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Personal injury lawsuit - Do I have to file one to get SSDI?

Recently on our disability forum we had a user ask if they had to file a personal injury lawsuit prior to filing for Social Security Disability Insurance (SSDI). This blog will address the differences between personal injury claims and SSDI claims and when a claimant should pursue each type of claim.


What is a personal injury lawsuit?


Personal injury claims can be filed when an individual has been injured due to the negligent actions of another person and the negligence resulted in loss or injury to the claimant. Common personal injury claims include car accidents, motorcycle accidents, bicycle accidents, and premise liability cases. Personal injury claims can also be filed for an injury due to a criminal action such as homicide or assault and battery, regardless of whether or not the defendant is ultimately convicted of the crime.

All personal injury claims must be filed within a specified time period from the date of injury. This time period is called the statute of limitations and varies by state. States also have various methods to determine how compensation will be awarded for a personal injury claim. For instance, some states will allow a claim to be filed even if the plaintiff is 99% at fault, while others may require the plaintiff to prove they are less than 50% at fault. Talk to an injury lawyer if you have questions.

What is SSDI?


Social Security Disability Insurance (SSDI) is a wage replacement compensation offered by the federal government for workers who become disabled and are unable to work for at least 12 continuous months. Workers must have a severe mental or physical condition and must prove they cannot perform what the SSA calls substantial gainful activity. Workers must also earn work credits to be considered insured for SSDI benefits.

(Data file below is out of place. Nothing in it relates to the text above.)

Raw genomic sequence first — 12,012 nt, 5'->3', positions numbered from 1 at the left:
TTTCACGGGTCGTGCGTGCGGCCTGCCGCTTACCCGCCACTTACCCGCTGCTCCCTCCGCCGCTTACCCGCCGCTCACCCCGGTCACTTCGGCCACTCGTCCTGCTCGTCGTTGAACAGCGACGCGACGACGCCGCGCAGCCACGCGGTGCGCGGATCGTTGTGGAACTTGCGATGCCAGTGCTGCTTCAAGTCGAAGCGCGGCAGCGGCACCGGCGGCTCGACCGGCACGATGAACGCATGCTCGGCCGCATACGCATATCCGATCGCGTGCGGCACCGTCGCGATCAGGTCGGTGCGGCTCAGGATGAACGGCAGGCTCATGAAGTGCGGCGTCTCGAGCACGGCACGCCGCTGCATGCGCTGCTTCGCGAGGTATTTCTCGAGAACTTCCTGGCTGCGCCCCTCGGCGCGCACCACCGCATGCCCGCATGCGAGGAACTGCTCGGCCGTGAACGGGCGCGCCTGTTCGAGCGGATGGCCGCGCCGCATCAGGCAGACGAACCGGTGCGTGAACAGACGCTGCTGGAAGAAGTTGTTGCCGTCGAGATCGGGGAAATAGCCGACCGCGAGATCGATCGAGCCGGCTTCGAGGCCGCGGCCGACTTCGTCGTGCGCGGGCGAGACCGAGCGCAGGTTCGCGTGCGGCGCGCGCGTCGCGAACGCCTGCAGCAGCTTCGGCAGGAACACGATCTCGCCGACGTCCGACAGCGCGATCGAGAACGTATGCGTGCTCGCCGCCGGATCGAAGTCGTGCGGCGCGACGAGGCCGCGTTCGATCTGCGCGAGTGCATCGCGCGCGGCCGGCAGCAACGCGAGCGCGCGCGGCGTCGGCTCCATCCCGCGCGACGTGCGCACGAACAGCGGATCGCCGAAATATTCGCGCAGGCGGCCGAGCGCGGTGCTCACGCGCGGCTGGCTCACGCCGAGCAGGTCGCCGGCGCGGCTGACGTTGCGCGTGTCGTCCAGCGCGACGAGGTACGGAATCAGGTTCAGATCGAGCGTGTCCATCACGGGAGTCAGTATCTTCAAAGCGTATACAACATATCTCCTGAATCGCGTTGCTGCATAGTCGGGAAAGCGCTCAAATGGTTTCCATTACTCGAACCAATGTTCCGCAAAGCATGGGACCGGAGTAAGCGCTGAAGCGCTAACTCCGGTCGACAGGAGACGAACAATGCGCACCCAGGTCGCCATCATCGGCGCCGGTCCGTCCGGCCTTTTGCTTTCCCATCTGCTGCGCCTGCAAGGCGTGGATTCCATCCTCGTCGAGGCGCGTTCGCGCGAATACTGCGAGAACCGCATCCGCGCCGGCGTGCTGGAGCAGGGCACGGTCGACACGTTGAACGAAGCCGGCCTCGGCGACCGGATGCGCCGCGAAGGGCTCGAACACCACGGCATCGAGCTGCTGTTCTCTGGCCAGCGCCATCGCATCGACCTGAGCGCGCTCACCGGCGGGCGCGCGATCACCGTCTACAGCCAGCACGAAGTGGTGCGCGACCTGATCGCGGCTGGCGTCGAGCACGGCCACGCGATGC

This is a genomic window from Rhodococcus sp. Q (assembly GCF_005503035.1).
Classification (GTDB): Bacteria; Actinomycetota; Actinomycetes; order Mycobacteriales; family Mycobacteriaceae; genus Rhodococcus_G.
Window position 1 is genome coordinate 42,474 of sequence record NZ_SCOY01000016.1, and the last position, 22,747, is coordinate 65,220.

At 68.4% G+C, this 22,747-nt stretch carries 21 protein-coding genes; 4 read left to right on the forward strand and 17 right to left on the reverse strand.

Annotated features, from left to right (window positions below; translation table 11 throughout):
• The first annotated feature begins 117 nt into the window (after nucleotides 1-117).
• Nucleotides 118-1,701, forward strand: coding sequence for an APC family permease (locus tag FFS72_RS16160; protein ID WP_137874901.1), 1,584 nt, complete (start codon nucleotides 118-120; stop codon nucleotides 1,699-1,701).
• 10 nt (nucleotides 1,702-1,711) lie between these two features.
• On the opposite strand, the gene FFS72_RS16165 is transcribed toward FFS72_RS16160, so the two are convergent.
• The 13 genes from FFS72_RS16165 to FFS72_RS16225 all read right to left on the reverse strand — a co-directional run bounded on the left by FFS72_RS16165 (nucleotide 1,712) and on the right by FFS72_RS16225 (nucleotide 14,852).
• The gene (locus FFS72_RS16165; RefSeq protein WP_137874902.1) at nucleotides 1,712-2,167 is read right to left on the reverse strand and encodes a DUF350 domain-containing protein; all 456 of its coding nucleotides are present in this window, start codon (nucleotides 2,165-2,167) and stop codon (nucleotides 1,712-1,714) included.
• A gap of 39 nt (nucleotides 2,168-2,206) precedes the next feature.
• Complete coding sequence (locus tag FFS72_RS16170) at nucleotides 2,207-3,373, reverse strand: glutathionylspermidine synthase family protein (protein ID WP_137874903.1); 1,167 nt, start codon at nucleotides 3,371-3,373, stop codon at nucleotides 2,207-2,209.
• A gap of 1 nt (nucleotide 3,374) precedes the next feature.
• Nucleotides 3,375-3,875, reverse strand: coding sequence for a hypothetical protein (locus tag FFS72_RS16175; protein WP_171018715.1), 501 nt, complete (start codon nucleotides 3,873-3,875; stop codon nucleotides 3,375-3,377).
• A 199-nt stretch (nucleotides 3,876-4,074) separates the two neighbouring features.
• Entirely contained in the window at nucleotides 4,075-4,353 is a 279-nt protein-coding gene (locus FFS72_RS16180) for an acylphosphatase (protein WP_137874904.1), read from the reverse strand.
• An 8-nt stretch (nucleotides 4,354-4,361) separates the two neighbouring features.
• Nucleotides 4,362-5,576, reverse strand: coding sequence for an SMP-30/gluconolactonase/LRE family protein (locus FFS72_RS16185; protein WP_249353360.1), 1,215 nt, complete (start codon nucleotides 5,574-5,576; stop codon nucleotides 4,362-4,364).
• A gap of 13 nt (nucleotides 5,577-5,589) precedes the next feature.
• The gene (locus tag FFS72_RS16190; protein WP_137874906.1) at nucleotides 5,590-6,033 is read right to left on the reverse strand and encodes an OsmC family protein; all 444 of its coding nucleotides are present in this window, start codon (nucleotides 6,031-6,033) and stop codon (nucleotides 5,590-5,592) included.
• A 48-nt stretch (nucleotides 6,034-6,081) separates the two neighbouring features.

Do I have to file a personal injury claim to get SSDI?


Although many plaintiffs may have been injured due to the negligence of another person and find that they cannot return to work, whether or not they can file a personal injury claim will depend on the facts of their case and will have no bearing on their potential SSDI claim.

For instance, if you are injured in a severe car accident and have severe brain damage you may not be able to return to work, but whether you can file a car accident claim will depend on the state you live (some no-fault states have limitations on injury claims for car accidents) and whether or not you were at fault for your own injuries.

LetÂ’s say that you choose to file a car accident case and you win your case. Can you still file for SSDI benefits? Yes, because the two cases are not related. If you cannot return to work for 12 months and you are insured for SSDI you can also apply for SSDI benefits.

What if your own negligence led to your severe brain injuries? You may not be able to file an injury claim against the other driver because they were not at fault for your injuries, but the Social Security Administration will not care that your negligence caused your injuries. You can still apply for SSDI benefits if you cannot work and you are insured for SSDI.
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